How To Grow And Care For Bigleaf Magnolia

Enjoy fragrant flowers paired with massive, bright green leaves.

Magnolias are a dime a dozen in the South. Their leaves and flowers are familiar sights used in landscape design. A particular magnolia has been catching our eyes, and its massive, bright green leaves are a far cry from the waxy, deep green magnolia foliage that we're used to. While nearly every yard in the South hosts a species of magnolias, the bigleaf magnolia (Magnolia macrophylla) is less common in landscaping but still admiringly beautiful.

Bigleaf magnolia has enormous leaves. It has the largest simple leaf of all native North American plants. It also has the most significant single flower of the group. The oblong leaves can reach over two feet long and one foot wide. They're bright green on top and silvery beneath, and their size makes them perfect for casting shade and catching the wind. Magnolia macrophylla is a deciduous planting but can be semi-evergreen in certain areas.

Plant Attributes

Plant Attributes
Common Name: Bigleaf Magnolia, Great-leaved Macrophylla, Large-leaved Cucumber Tree, Umbrella Tree
Botanical Name: Magnolia macrophylla
Family: Magnoliaceae
Plant Type: Tree
Mature Size: 30-40 ft. tall, 20-25 ft. wide
Sun Exposure: Full, Partial
Soil Type: Loamy, Moist, Well-drained, Rich
Soil pH: Neutral to Acidic (5.0 to 7.0)
Bloom Time: Spring, Summer
Flower Color: White
Hardiness Zones:  Zones 5-9 (USDA)
Native Area: North America, Central America, Caribbean

Bigleaf Magnolia Care

The bigleaf magnolia is a large, deciduous tree with relatively low maintenance. It requires average water requirements and is moderately tolerant to droughts. Soil is one condition that needs monitoring, as it shouldn't be too wet or dry but also include organically rich nutrients. The silver-gray bark is thin, and enormous green and gray oblong leaves fit in more extensive landscaping settings as long as it avoids high winds. 

These large leaves only require regular pruning if your encounter diseased, damaged, or unsightly branches. The tree can grow to over 40 feet tall with a spread of 30 feet, typically reaching heights of 20 feet in favorable conditions. The bigleaf magnolia, blooming in late spring to early summer, features fragrant, creamy-white flowers that grow to 12 inches. The blooms take some time to appear—trees typically won't make them until they reach 12 to 15 years old. After the flowers appear, bigleaf magnolias also produce showy, three-inch-long red fruits shaped a bit like eggs. The fruits attract birds and require some clean-up, as do most magnolias.

Once established, magnolias take moderate water. They're picky with their moisture requirements and don't like waterlogged soil or long periods of drought. They thrive in rich, moist, well-draining soils requiring full or partial sun. In the right conditions, they grow about a foot per year.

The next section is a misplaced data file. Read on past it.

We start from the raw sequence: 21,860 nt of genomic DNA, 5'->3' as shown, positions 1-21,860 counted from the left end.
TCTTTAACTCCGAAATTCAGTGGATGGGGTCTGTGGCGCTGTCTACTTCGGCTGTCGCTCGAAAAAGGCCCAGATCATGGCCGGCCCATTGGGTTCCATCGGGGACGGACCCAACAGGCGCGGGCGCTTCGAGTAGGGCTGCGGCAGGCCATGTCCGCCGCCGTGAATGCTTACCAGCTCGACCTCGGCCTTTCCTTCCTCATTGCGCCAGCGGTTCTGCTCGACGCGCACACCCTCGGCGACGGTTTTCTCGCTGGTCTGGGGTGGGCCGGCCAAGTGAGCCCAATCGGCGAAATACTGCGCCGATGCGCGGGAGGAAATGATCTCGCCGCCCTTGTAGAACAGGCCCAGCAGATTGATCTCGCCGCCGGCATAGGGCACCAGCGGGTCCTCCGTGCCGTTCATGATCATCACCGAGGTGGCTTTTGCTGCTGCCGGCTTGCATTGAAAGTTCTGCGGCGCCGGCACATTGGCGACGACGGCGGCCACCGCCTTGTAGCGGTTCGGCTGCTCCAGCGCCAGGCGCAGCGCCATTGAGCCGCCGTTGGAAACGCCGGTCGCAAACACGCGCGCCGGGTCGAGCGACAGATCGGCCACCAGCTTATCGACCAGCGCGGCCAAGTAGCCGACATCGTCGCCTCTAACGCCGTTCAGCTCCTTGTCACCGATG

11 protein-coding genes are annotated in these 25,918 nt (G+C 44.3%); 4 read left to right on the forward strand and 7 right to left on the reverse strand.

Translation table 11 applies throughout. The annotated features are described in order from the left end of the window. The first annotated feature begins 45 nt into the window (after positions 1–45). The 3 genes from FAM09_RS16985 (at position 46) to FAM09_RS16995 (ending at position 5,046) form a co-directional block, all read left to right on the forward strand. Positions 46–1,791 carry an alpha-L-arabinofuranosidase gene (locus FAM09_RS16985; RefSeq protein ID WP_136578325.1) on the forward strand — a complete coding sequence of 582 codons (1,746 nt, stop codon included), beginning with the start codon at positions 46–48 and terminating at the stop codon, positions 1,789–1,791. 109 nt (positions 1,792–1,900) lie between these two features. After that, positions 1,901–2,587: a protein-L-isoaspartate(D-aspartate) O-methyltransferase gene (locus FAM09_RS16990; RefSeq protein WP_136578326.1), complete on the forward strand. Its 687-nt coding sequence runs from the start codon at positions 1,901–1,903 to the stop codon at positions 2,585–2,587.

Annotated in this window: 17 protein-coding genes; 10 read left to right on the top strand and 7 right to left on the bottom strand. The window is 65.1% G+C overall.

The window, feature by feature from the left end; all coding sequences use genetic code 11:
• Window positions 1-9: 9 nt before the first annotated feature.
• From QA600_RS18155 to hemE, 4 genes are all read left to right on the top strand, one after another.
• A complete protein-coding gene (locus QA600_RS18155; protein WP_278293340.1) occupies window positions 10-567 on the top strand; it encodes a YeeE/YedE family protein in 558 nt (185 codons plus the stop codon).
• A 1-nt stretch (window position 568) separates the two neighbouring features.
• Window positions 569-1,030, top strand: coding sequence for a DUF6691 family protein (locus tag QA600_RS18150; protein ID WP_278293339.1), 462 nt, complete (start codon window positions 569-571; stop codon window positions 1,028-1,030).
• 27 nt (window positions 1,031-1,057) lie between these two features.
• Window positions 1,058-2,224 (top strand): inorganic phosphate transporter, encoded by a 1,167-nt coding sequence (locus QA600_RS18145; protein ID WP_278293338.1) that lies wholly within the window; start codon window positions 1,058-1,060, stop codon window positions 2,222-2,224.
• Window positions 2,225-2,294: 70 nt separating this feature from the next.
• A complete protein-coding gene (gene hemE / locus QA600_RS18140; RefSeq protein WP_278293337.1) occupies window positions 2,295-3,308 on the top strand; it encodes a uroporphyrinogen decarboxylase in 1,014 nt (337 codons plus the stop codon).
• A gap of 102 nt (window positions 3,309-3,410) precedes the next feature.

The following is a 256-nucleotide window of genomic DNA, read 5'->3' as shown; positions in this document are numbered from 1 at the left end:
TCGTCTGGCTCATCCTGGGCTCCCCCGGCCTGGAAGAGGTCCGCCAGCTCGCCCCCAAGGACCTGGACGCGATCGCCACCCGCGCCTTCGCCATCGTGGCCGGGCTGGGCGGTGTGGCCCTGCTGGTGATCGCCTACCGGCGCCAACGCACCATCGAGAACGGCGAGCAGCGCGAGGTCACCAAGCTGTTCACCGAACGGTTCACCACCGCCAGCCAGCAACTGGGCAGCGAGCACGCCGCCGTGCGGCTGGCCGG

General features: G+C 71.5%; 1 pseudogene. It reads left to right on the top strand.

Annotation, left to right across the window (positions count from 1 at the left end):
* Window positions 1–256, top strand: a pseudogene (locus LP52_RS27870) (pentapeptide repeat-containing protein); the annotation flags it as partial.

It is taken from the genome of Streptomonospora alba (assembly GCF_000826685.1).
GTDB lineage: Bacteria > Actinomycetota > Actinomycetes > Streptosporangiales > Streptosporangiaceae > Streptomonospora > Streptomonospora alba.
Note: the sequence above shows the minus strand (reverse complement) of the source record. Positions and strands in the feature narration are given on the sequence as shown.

Full to partial sunlight is needed for bigleaf magnolias to grow. Trees should receive at least three to six hours of sun daily.


Bigleaf magnolias grow best in moist, organically rich soils that are well-draining and loamy. It does not tolerate soils that are too dry or wet. Similar to its native woodlands, the bigleaf magnolia grows best in areas with a slightly acidic to neutral soil pH.


Balance is essential when watering bigleaf magnolias—too much or too little will prevent the tree from developing healthy foliage and blooms, leaving it susceptible to disease. Use your hands to feel the top inch of soil surrounding the tree to determine whether or not it is time for more water. The ground should remain moist and should use well-draining soil.

Temperature and Humidity

Bigleaf magnolias thrive in moderate to warm temperatures. Areas with extreme heat can encourage early flowering buds, damaging the potential for healthy blooms. Alternatively, places with colder temperatures will prevent trees from developing buds. Since bigleaf magnolias have large leaves, protecting these trees from harsh weather conditions such as high winds is critical. Adding a layer of mulch can help maintain an average-temperature environment surrounding the trees.


Bigleaf magnolias only require a little fertilization if the soil is rich in organic nutrients. If trees are not experiencing new growth, slow-release nitrogen-rich fertilizer will help boost production. Apply fertilizer to the tree's base in the spring and a second application later in the growing season if the region experiences higher rainfall—or a lighter feed with potassium before dormancy.

Types of Bigleaf Magnolias

Bigleaf magnolias have cultivars that feature slightly differing characteristics. Here are some of the available varieties: 

  • 'Purple Spotted': This tree features flowers with purple markings in the center.